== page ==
Running ws2812B with dead GPIO18

  • Hi,

    I'm trying to control ws2812b LEDS with a raspberry pi 2.

    I've measured ~5v power at both ends of the strip.

    I believe I burnt out my gpio18 because I ran a gpiotest which complained about that pin and I also tried using this method of setting pin output with bash:

    GPIO18 shows .2V regardless of set to high or low.

    However, GPIO12 shows 3.3V or 0V when set high or low. It's also labeled as PWM0 here:

    Is is possible to use GPIO12?
    I've wired it up and changed my settings in Hyperion dashboard but I don't see any light.

    I tried changing the effect in the dashboard remote and also using boblight server with the phone app. I see the colors change in dashboard but all LEDs remain off.

    What could I be missing?

  • probably this will work..

    the PI has to run as root for WS281x ledstrips

    in terminal SSH or Putty;

    Sudo nano /etc/ssh/sshd-config

    look for
    #permitRootLogin prohibit password

    change to
    PermitRootLogin no

    save and exit, after this reboot and has to work now ( i received this from a forum member that did this procedure last week)

  • I would advise NOT to do the above commands unless you use another user account to SSH into the pi, all that does is block the user root from logging in via SSH so any further access would need to be done the old fashioned way with a keyboard and mouse unless you have another user account that has SSH access.

    If its permission problems then tailing the logs and fixing the the permissions would be the best way forward, could sort of see the logic in this if o/s blocks root login by default and you need to enable it if Hyperion is running on another server but not this way round.

    Yeah you should be able to use any of these Hardware PWM pins available on GPIO12, GPIO13, GPIO18, GPIO19 instead of 18 (i use pin 12 as 18 is used on IR remote) but should be a case of changing the pin and controller type to RPi PWM in hyperion LED Hardware section an boom

    I take it Hyperion is installed locally on the pi2 controlling the strip directly on the GPIO header?

    Edited once, last by davieboy ().

  • I agree I don’t see the purpose of disabling root but I could try it. I login with “pi” user so it shouldn’t affect me?

    yes, Hyperion is installed locally on the pi2 and leds connect directly to gpio header. The Hyperion dashboard loads on local network and when I tail the logs, there is no error when I switch to any of the GPIO pins you listed.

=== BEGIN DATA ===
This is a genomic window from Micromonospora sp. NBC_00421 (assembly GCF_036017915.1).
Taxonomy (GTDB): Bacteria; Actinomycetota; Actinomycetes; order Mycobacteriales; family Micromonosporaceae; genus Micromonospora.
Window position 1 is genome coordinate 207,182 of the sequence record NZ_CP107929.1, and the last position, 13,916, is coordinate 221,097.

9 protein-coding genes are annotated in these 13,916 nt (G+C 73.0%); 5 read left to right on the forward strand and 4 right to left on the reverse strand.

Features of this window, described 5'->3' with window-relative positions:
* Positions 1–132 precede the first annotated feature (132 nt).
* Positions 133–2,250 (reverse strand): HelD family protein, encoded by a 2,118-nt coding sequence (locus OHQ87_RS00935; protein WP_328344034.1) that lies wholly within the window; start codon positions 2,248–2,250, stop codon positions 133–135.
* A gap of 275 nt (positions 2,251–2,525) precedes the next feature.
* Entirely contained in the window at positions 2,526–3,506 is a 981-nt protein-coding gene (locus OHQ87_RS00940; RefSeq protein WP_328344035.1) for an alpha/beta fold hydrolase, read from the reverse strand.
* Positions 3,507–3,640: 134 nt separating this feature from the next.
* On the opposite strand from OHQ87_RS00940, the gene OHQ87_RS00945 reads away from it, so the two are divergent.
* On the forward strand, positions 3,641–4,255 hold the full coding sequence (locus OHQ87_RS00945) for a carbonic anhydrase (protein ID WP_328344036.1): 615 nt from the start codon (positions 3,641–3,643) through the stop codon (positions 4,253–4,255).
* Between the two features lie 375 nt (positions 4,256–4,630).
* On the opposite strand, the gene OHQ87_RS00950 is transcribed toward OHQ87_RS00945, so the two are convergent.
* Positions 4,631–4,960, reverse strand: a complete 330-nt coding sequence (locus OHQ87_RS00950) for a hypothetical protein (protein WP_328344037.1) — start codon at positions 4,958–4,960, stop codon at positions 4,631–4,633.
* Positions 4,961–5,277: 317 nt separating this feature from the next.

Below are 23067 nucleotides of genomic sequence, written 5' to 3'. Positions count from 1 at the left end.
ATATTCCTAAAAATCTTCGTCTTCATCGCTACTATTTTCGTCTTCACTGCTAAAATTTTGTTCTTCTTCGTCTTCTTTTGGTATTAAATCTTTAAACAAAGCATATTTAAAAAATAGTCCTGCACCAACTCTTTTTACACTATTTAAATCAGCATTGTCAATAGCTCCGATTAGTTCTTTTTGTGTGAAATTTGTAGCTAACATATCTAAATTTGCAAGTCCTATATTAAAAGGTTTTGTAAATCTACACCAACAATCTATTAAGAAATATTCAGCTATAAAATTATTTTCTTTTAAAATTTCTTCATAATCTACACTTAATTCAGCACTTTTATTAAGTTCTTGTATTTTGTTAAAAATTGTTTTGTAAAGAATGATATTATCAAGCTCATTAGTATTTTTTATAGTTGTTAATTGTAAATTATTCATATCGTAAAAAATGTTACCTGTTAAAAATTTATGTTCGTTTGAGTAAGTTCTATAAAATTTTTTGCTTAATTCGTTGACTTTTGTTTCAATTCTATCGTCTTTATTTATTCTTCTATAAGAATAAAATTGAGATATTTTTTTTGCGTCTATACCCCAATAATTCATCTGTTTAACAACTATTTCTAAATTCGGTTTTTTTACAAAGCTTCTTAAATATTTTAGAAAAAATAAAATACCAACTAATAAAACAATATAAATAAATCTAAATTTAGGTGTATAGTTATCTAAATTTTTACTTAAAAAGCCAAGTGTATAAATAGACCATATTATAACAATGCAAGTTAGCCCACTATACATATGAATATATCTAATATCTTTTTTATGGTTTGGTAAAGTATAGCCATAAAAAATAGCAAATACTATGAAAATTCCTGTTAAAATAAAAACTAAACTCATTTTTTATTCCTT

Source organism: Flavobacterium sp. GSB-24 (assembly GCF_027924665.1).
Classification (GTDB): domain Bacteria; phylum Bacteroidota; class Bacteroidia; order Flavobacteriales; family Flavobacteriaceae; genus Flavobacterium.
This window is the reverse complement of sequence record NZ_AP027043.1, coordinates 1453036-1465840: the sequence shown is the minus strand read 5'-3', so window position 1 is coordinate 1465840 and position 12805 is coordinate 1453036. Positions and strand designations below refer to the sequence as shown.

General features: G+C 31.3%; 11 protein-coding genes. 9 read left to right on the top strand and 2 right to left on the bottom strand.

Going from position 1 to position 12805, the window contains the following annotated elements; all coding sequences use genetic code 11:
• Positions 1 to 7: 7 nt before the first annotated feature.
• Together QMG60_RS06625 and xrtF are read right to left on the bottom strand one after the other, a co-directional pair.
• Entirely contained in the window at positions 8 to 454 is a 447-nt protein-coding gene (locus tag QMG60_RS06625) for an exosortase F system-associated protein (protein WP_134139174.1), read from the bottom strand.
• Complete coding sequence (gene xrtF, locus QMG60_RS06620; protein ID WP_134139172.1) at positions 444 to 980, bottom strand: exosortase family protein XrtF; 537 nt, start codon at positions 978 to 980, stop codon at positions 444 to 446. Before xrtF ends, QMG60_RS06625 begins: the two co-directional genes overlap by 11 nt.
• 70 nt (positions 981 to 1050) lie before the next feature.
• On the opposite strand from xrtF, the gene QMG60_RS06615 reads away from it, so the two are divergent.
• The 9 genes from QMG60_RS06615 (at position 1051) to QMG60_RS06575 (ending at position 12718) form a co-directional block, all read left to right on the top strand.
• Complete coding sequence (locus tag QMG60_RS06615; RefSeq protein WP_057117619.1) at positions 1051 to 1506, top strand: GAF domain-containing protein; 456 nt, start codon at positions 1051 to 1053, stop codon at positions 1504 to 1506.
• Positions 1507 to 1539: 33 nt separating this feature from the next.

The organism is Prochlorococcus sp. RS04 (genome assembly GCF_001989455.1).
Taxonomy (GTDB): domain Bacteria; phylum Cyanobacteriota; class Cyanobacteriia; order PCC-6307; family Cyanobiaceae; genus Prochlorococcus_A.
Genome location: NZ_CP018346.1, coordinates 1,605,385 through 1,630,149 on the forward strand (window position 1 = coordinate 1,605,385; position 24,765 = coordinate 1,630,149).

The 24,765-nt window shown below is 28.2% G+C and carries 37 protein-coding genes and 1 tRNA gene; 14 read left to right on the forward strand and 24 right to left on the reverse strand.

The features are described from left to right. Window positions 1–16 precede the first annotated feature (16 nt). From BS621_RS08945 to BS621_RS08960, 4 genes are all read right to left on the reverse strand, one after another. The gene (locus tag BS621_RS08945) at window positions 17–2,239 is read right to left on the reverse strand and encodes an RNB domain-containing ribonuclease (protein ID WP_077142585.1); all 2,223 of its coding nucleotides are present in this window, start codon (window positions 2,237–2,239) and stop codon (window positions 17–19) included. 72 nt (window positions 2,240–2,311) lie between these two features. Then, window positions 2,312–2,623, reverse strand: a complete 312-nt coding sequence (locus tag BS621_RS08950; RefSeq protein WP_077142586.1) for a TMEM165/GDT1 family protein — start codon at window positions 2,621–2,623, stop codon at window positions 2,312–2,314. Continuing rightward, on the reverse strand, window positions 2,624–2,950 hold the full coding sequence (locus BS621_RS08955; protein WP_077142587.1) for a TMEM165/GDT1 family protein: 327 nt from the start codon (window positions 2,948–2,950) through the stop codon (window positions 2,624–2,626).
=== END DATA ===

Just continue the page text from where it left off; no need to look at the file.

I’ve also tried bypassing the first couple of leds on the data line as they can sometimes be destroyed if I did something wrong previously.

    I almost feel like there’s some “turn on” switch in Hyperion dashboard somewhere that I haven’t found yet. I have turned on effects in the Hyperion remote though so I’d assume that would work.

  • if you want to connect PWM to GPIO18 on Hyperbian then this is ( what he told me and he found out because other people have this problem) the way to redirect the root login.

    i don't need it myself, but for this type of ledstrip and setup it worked for him, while other things sorting out didn't make a diffrence.,.
    If you are doing it or not its your choice. :)

  • I just don't see the logic in it mate or how it would benefit the current situation but stranger things have happened lol. but it has the potential to break numerous default setups if the user doesn't understand what the command is doing.

    Dyaln: yeah you can try it but i dont think it will work.

    Have you tried in Configuration -> General -> LED Hardware Instance Management - Is the Instance running?

    You could add another instance, set it up on pin 12 then start it, if it works remove the others.

  • @davieboy I was using the default instance which I renamed 2812b Ambilight. I added another instance and clicked "start" but not sure how to tie that instance to settings?

    The LED visualization shows that I should be seeing the Xmas effect that I started with Remote Control tab.

  • @jeroen warmerdam I am not running Hyperbian, I'm running Raspbian.

    I still edited ssh as you said with `sudo vi /etc/ssh/sshd_config`

    Then I rebooted and still see no output. Thanks for the suggestion anyways.

  • I am not running Hyperbian, I'm running Raspbian